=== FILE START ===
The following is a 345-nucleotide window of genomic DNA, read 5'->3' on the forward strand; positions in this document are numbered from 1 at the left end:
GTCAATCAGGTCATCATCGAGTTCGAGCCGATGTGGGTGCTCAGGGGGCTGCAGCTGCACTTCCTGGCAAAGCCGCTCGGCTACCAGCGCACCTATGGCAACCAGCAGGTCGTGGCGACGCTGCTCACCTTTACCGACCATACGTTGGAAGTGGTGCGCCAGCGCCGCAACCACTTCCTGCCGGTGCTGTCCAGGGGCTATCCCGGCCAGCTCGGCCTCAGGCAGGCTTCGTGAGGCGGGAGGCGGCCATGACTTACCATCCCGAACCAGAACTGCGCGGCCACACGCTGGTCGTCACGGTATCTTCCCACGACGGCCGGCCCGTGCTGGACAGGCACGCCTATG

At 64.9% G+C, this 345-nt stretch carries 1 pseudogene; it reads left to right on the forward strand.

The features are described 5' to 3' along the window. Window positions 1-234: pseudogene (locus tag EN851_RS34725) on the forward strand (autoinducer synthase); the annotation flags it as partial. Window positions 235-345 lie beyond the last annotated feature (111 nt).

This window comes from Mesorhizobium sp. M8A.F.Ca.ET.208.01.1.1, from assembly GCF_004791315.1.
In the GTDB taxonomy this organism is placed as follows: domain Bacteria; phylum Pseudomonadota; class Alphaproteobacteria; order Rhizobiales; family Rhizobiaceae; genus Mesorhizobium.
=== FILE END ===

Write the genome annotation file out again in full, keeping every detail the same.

The following is a 345-nucleotide window of genomic DNA, read 5'->3' on the forward strand; positions in this document are numbered from 1 at the left end:
GTCAATCAGGTCATCATCGAGTTCGAGCCGATGTGGGTGCTCAGGGGGCTGCAGCTGCACTTCCTGGCAAAGCCGCTCGGCTACCAGCGCACCTATGGCAACCAGCAGGTCGTGGCGACGCTGCTCACCTTTACCGACCATACGTTGGAAGTGGTGCGCCAGCGCCGCAACCACTTCCTGCCGGTGCTGTCCAGGGGCTATCCCGGCCAGCTCGGCCTCAGGCAGGCTTCGTGAGGCGGGAGGCGGCCATGACTTACCATCCCGAACCAGAACTGCGCGGCCACACGCTGGTCGTCACGGTATCTTCCCACGACGGCCGGCCCGTGCTGGACAGGCACGCCTATG

At 64.9% G+C, this 345-nt stretch carries 1 pseudogene; it reads left to right on the forward strand.

The features are described 5' to 3' along the window. Window positions 1-234: pseudogene (locus tag EN851_RS34725) on the forward strand (autoinducer synthase); the annotation flags it as partial. Window positions 235-345 lie beyond the last annotated feature (111 nt).

This window comes from Mesorhizobium sp. M8A.F.Ca.ET.208.01.1.1, from assembly GCF_004791315.1.
In the GTDB taxonomy this organism is placed as follows: domain Bacteria; phylum Pseudomonadota; class Alphaproteobacteria; order Rhizobiales; family Rhizobiaceae; genus Mesorhizobium.